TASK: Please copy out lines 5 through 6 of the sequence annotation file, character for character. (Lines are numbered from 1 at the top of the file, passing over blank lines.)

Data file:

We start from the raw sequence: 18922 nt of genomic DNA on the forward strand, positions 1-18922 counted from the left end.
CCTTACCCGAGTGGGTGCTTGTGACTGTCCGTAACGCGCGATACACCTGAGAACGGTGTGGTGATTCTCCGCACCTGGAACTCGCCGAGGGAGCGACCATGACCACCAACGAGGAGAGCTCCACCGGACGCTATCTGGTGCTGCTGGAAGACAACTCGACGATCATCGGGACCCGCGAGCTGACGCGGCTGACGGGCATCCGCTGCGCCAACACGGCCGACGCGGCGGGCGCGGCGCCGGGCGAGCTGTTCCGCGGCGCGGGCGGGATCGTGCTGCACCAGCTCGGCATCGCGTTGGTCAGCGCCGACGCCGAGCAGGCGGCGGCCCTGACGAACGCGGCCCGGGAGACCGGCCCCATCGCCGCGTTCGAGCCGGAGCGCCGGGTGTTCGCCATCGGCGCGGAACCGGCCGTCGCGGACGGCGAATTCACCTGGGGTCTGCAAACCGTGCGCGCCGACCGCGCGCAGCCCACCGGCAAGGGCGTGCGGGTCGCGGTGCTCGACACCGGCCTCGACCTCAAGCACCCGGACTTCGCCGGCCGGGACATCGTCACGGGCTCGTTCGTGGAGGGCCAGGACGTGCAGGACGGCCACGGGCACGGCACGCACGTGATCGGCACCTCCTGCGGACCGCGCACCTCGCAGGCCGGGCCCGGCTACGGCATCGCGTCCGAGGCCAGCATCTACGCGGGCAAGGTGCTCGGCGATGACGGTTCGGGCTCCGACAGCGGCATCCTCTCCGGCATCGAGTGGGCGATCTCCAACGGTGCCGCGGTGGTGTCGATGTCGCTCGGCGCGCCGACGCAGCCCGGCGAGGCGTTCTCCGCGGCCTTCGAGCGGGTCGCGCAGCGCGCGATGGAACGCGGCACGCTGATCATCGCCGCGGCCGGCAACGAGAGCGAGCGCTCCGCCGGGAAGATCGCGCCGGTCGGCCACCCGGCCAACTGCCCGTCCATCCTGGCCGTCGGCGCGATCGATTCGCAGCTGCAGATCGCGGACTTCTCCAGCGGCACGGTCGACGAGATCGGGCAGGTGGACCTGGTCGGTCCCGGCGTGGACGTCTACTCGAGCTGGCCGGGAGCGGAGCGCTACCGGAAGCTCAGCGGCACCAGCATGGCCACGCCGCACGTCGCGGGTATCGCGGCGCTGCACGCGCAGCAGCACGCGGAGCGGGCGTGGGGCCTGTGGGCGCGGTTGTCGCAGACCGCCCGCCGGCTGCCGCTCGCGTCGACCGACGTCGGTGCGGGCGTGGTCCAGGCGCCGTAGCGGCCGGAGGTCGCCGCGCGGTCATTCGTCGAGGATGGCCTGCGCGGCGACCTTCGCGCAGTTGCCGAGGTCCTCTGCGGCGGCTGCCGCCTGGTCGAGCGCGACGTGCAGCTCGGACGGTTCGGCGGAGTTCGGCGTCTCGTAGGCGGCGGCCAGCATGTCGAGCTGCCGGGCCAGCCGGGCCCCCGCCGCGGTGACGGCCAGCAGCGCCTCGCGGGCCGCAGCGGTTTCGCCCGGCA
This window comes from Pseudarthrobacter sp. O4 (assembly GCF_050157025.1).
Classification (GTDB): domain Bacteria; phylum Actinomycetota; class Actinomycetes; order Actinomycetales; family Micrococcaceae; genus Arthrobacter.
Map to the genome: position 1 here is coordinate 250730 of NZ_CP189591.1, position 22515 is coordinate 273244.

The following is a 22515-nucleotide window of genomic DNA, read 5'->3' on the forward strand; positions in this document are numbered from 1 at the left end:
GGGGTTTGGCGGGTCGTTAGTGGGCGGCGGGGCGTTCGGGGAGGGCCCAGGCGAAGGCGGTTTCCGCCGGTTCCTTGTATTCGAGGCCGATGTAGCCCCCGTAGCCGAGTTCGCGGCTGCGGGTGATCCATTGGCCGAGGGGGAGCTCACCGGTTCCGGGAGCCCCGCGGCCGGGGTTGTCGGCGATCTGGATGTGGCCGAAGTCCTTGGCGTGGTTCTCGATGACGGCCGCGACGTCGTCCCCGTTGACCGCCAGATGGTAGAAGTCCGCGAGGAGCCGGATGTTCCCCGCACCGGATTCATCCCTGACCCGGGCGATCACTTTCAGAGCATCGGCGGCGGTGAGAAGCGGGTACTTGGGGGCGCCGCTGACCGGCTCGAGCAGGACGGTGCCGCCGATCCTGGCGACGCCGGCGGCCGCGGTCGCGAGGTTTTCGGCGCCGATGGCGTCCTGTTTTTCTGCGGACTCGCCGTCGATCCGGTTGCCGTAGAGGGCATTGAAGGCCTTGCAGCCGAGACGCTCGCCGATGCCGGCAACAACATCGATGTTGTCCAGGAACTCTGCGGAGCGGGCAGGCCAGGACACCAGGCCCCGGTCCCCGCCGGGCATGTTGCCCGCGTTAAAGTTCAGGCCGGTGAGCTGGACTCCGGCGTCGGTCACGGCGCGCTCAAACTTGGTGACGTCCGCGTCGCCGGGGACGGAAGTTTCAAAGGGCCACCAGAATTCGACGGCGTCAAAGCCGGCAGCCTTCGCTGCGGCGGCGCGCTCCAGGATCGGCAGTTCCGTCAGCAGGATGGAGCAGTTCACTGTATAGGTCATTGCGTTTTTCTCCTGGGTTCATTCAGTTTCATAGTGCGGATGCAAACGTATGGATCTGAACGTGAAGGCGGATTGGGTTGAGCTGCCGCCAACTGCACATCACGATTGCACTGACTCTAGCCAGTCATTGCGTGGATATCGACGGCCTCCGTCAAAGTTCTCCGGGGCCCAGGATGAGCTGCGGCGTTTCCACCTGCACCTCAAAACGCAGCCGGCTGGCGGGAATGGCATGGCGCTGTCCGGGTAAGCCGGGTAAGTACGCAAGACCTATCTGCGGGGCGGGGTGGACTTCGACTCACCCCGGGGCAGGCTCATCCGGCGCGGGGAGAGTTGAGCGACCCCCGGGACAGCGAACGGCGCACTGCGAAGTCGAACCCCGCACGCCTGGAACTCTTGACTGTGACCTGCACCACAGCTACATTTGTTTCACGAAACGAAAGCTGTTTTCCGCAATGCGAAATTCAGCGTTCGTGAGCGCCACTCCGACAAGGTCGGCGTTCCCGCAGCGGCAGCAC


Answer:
Map to the genome: position 1 here is coordinate 250730 of NZ_CP189591.1, position 22515 is coordinate 273244.

The following is a 22515-nucleotide window of genomic DNA, read 5'->3' on the forward strand; positions in this document are numbered from 1 at the left end: